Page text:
International Business Machines (NYSE:IBM) reported its third consecutive quarter of declining revenue when it announced earnings on Monday. This took investor optimism out of the clouds, and IBM stock sold off by about 6%.
Indeed, IBM has faced falling revenue amid stagnation with some of its legacy businesses. The effects of COVID-19 have exacerbated the declines.
Nonetheless, IBM is remaking itself into a cloud company. With a little patience, the post-earnings sell-off in this tech stock could offer investors the chance to buy this cloud growth at an even deeper discount.
Investor frustration runs deep
The investor frustration is understandable. The company has made strides in capitalizing on the $1 trillion market opportunity in the hybrid cloud. It continues to make acquisitions such as Spanugo and WDG Automation to enhance its offerings. It has also brought on 47 companies in the Fortune 50 as clients.
ReportLinker estimates the hybrid cloud will grow at a compound annual growth rate of 20% through 2024. Hence, the company has positioned itself well for prosperity in this industry.
However, for all of this promise, the company continues to report falling revenue, as a 2.6% drop in overall revenue year over year overshadowed the 19% growth in cloud revenue.
The company has addressed this by spinning off the managed infrastructure services business, a portion of the global technology services division, into a separate company. Additionally, IBM will take a $2.3 billion structural charge to operating income in the fourth quarter. This is partially to help give both IBM and the new company investment-grade balance sheets. Though CEO Arvind Krishna and CFO Jim Kavanaugh put a positive spin on the situation, it did not dissuade investors from selling the stock.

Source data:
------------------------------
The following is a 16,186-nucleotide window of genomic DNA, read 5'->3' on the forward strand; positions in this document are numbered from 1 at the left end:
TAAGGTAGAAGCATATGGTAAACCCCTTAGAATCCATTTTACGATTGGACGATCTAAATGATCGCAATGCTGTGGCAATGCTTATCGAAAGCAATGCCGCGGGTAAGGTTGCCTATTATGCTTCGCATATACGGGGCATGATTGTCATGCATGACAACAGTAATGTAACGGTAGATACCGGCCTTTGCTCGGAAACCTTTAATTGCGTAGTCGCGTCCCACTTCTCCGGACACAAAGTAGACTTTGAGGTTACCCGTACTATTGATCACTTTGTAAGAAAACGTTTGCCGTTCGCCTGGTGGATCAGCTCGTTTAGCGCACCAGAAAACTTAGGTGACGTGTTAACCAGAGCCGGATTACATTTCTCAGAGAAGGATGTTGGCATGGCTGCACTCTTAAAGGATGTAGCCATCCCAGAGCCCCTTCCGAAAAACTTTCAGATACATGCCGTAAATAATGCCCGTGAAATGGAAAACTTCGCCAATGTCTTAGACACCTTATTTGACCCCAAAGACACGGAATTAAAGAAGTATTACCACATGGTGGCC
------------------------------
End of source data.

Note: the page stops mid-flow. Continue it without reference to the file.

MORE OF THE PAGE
Still, the new company, dubbed "NewCo" for now, will not separate for another year. The post-earnings sell-off may indicate investors may not want to wait that long.
Why investors should consider waiting for a recovery
When the spinoff occurs, IBM shareholders will receive shares of NewCo. NewCo's long-term future is a separate discussion. Nonetheless, its current revenue declines will no longer hold back IBM's potential, something cloud-focused investors will probably view favorably.
Although some non-cloud businesses will remain, the move will make the new IBM primarily a cloud company. Investors should also remember that Krishna previously headed IBM's cloud and cognitive software division. Moreover, since he was the driving force behind the $34 billion acquisition of Red Hat, his transition to the role may have begun well before he took the top job in April.
Additionally, the silver lining of IBM's situation is that investors can buy the stock cheaply. IBM trades at a forward price-to-earnings (P/E) ratio of about 10. After the spinoff, management also anticipates revenue growth in the mid-single-digits. Such increases could make the current valuation appear inexpensive.
Investors should also note the history of cloud peer Microsoft. It traded at a single-digit forward P/E ratio before its cloud head, Satya Nadella, became CEO. Microsoft's cloud transformation has helped to take that forward multiple to about 33 today. If Krishna can repeat this feat with IBM's hybrid cloud niche, shareholders could benefit from a similar multiple expansion.
Furthermore, IBM's current dividend of $6.52 per share now yields 5.5%. The 25 consecutive years of dividend increases make it a Dividend Aristocrat. IBM has not yet revealed how much of that payout will go to NewCo. However, both companies will remain Dividend Aristocrats should they continue the annual payout hikes.
IBM's short-term outlook remains lackluster. Investors have lost patience with the company as falling revenue and earnings obscured the gains in the cloud.
Nonetheless, this path has given a new lease on life to a stagnant legacy tech company. For investors willing to have patience and collect a generous payout while they wait, buying IBM amid this sell-off could also pay dividends of a different kind.